Saturday, September 20, 2014
Inquirer Daily News

Meat and potatoes

It may be stereotypical, but my son wants to learn recipes for red meat and potatoes

Meat and potatoes

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My daughter says she has not completely abandoned the blog, but she has certainly not been cooking, taking a few weeks before she starts medical school to visit friends, go to the beach, and do a lot of nothing.
So, I’ve implored my son to take a crack at this cooking thing. Sally had a preference for learning a lot of vegetarian dishes, or meals centered around fish or chicken.
While Tim’s favorite meals are more meat centric, everyone in the family loves crab cakes, so I thought that would be a recipe he was anxious to learn.
Well, not so much. Tim made it pretty clear. He wanted meat. Red meat. And potatoes. Colored vegetables were optional.
Okay then. He wanted to just grab a few steaks and throw them on the grill. But as he was home for dinner over the weekend, I suggested we cook together, and try London Broil, or top round. Much more meat, just as tasty, for a much better price. In fact the two pound slab of top round I bought was about $10. Even (what used to be less expensive) flank steak was about twice that price.
I did a quick marinade with fresh herbs and olive oil, coarse salt and pepper. Then while the grill was heating up, we cut up potatoes, zucchini and carrots.
We roasted the zucchini and carrots in the oven with a little olive oil and salt. Instead of whipped potatoes, which are not terribly hard but can be challenging for a new cook, we went with smashed potatoes.
They don’t need to be peeled, just cut up, boiled, then literally smashed with a potato masher, with butter, salt and a little milk. Even Tim was impressed at how easy they were.
The London Broil was grilled to a nice medium rare, so good that the son who never eats leftovers brought them home to his apartment for dinner the next night.
Two nights in a row without takeout is a good start.

London Broil, Smashed Potatoes, and Roasted Vegetables
Makes 4 servings
2 pounds of top round beef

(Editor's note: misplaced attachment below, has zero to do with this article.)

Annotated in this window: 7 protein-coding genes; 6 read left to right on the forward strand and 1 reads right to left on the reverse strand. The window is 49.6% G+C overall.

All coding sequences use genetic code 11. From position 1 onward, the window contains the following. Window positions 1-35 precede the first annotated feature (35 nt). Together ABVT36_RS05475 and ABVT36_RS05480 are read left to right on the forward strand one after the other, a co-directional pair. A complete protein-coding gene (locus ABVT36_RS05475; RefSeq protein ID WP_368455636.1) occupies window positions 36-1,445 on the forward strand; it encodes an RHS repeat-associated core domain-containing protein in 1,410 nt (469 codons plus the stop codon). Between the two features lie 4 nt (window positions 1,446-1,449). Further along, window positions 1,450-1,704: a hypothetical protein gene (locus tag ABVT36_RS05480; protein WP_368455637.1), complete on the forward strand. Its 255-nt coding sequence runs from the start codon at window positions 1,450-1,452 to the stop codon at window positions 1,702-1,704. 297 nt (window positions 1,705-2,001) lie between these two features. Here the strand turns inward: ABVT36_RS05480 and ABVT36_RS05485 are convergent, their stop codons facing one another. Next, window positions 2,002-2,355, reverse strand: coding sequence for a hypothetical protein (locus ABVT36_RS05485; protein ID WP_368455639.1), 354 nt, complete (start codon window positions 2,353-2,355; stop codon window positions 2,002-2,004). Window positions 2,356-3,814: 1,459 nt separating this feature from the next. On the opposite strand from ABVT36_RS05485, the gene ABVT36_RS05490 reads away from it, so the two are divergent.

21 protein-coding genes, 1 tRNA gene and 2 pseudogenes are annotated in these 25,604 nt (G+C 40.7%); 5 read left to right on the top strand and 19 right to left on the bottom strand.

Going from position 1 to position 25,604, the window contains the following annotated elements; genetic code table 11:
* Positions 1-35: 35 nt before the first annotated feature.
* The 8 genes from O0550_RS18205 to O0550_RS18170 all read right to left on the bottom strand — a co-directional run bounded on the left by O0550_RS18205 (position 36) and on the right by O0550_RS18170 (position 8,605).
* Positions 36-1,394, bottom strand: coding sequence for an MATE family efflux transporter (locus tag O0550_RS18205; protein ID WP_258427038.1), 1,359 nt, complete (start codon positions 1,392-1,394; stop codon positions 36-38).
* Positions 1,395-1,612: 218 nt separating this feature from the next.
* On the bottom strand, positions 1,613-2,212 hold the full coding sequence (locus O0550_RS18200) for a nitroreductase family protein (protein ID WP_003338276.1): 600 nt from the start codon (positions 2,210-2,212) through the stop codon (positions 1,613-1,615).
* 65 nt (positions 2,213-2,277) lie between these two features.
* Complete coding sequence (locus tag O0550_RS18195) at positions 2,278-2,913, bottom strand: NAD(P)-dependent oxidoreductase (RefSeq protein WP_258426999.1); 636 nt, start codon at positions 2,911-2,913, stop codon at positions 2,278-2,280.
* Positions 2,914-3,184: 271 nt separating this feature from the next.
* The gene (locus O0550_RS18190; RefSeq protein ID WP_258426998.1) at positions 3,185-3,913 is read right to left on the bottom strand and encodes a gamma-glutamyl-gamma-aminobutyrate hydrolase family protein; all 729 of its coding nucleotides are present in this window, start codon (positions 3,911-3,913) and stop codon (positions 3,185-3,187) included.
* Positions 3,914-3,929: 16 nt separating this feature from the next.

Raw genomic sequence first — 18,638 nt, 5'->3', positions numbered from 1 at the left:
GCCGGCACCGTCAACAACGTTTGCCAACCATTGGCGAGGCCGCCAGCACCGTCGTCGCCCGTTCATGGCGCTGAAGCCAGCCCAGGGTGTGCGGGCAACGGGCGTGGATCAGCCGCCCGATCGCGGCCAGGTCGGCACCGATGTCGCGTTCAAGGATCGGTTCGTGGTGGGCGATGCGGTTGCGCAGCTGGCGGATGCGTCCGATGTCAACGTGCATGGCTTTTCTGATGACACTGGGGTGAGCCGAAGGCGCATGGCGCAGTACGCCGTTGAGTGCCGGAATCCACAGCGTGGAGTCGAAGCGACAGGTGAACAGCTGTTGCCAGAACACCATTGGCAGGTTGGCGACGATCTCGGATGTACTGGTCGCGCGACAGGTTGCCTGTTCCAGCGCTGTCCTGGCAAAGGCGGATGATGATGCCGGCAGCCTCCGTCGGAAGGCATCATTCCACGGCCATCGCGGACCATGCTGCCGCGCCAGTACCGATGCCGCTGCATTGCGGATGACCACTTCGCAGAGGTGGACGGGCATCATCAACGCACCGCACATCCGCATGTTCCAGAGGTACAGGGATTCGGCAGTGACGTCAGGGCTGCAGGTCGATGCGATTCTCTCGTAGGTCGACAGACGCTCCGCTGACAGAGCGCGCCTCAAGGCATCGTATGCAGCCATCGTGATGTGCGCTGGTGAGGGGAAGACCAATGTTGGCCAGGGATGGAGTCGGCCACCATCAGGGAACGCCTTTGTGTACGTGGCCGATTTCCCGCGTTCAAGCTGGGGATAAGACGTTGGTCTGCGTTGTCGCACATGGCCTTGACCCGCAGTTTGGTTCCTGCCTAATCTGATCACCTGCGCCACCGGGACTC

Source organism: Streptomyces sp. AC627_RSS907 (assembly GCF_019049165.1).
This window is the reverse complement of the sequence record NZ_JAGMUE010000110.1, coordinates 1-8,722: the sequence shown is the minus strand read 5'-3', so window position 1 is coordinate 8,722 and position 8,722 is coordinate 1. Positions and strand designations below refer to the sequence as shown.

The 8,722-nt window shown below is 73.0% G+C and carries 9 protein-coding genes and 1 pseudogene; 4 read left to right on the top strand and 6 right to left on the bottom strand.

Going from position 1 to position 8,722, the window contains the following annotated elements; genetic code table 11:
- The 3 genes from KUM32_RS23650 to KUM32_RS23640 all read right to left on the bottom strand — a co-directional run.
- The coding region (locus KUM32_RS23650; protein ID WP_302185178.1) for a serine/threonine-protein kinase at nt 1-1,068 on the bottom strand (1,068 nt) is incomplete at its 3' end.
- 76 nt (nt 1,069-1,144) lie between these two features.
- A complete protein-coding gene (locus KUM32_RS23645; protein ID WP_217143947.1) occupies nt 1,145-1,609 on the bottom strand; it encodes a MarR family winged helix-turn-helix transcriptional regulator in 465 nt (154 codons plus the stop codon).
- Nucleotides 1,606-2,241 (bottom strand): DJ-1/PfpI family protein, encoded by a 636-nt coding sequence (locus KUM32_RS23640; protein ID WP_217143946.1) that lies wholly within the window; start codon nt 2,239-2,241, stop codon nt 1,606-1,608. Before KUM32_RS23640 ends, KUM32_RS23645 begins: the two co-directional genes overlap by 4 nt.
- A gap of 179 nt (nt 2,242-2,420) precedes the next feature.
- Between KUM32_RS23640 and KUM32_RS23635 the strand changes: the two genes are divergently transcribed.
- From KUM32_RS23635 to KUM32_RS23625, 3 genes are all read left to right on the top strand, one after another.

3 tablespoons mixed chopped fresh herbs (rosemary, thyme, oregano, or marjoram
1½ teaspoons coarse salt, plus to taste for veggies
1 teaspoon fresh ground black pepper, plus to taste for veggies
4 medium-size Idaho potatoes, scrubbed but not peeled
2 zucchini, washed
4 carrots, washed and peeled
2 tablespoons olive oil, divided use
2 tablespoons butter
2 tablespoons milk
1. Mix together and rub into the beef the herbs and salt and pepper. Drizzle with one tablespoon olive oil. Let the meat sit out for 1 hour at room temperature.
2. Prepare the grill.
3. Meanwhile, slice the zucchini and carrots into coins, and cut the potatoes into 2-inch chunks.
4. Preheat the oven to 450 degrees. Put the potatoes in a pot of cold water and bring to a boil.
5. When the grill is hot, put the meat on the grill and cook for 3 minutes on one side, turn over and cook for 3 minutes on the other side. Then turn down the heat, and cook for 6 or 7 minutes on each side for medium rare.
6. When the oven is hot, put the veggies on a sheet pan, drizzle with 1 tablespoon olive oil, sprinkle with salt and pepper, and put in the oven for about 15 minutes.
7. Once the potatoes boil, set the timer for 10 minutes, but keep checking with a fork to see if they are soft.
8. When the potatoes are fork-tender, drain. Add butter and milk and smash the potatoes with a potato masher (with skins on) to desired consistency. (But don’t mash too much or they will turn to glue. They should be a little lumpy.)
9. Take steak off the grill and let rest for 5 minutes. Slice thinly across the grain and serve with potatoes and vegetables.

-Adapted  from a recipe from Alice Water's The Art of Simple Food 

 Per serving: 527 calories, 50 grams protein, 28 grams carbohydrates, 5 grams sugar, 22 grams fat, 138 milligrams cholesterol, 485 milligrams sodium, 5 grams dietary fiber

 

 

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About this blog

Maureen Fitzgerald, Inquirer food editor, has been cooking for 30 years. Her blog started with her daughter, but has been continuing for the past year with school children, this spring with fifth graders at Henry Lawton Elementary in Philadelphia. The program has expanded to 10 schools, with 20 volunteers working with a total of 50 urban children. The program is partnering with the Vetri Foundation for Children and Brown’s Shop Rite is providing the food.

Reach My Daughter's at mfitzgerald@phillynews.com.

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